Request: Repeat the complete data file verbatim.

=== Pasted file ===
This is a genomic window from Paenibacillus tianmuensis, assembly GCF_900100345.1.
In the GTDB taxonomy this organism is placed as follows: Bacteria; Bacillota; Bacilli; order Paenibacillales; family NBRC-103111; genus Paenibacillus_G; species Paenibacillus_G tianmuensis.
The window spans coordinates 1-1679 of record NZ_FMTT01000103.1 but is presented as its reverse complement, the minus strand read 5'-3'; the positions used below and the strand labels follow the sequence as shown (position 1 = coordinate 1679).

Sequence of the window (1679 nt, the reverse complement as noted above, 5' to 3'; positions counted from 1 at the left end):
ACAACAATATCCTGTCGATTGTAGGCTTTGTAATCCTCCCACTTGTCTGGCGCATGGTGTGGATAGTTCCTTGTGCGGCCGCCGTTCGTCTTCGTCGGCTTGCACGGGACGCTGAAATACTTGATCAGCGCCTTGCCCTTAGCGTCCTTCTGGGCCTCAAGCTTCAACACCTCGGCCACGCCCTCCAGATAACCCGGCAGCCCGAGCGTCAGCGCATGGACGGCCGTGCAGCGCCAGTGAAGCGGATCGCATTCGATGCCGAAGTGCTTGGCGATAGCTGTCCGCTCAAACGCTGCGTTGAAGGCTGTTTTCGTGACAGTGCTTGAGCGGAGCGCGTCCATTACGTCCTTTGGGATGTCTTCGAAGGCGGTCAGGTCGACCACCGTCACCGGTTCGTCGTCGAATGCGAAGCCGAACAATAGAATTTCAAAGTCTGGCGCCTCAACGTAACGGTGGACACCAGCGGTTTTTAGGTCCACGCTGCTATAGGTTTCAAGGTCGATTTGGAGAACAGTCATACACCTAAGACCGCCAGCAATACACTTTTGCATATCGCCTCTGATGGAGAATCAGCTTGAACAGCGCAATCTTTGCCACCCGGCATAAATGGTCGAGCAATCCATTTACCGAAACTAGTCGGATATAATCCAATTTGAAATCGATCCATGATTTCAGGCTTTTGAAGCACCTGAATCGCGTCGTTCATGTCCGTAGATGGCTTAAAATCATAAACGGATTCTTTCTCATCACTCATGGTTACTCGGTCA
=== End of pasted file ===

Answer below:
This is a genomic window from Paenibacillus tianmuensis, assembly GCF_900100345.1.
In the GTDB taxonomy this organism is placed as follows: Bacteria; Bacillota; Bacilli; order Paenibacillales; family NBRC-103111; genus Paenibacillus_G; species Paenibacillus_G tianmuensis.
The window spans coordinates 1-1679 of record NZ_FMTT01000103.1 but is presented as its reverse complement, the minus strand read 5'-3'; the positions used below and the strand labels follow the sequence as shown (position 1 = coordinate 1679).

Sequence of the window (1679 nt, the reverse complement as noted above, 5' to 3'; positions counted from 1 at the left end):
ACAACAATATCCTGTCGATTGTAGGCTTTGTAATCCTCCCACTTGTCTGGCGCATGGTGTGGATAGTTCCTTGTGCGGCCGCCGTTCGTCTTCGTCGGCTTGCACGGGACGCTGAAATACTTGATCAGCGCCTTGCCCTTAGCGTCCTTCTGGGCCTCAAGCTTCAACACCTCGGCCACGCCCTCCAGATAACCCGGCAGCCCGAGCGTCAGCGCATGGACGGCCGTGCAGCGCCAGTGAAGCGGATCGCATTCGATGCCGAAGTGCTTGGCGATAGCTGTCCGCTCAAACGCTGCGTTGAAGGCTGTTTTCGTGACAGTGCTTGAGCGGAGCGCGTCCATTACGTCCTTTGGGATGTCTTCGAAGGCGGTCAGGTCGACCACCGTCACCGGTTCGTCGTCGAATGCGAAGCCGAACAATAGAATTTCAAAGTCTGGCGCCTCAACGTAACGGTGGACACCAGCGGTTTTTAGGTCCACGCTGCTATAGGTTTCAAGGTCGATTTGGAGAACAGTCATACACCTAAGACCGCCAGCAATACACTTTTGCATATCGCCTCTGATGGAGAATCAGCTTGAACAGCGCAATCTTTGCCACCCGGCATAAATGGTCGAGCAATCCATTTACCGAAACTAGTCGGATATAATCCAATTTGAAATCGATCCATGATTTCAGGCTTTTGAAGCACCTGAATCGCGTCGTTCATGTCCGTAGATGGCTTAAAATCATAAACGGATTCTTTCTCATCACTCATGGTTACTCGGTCA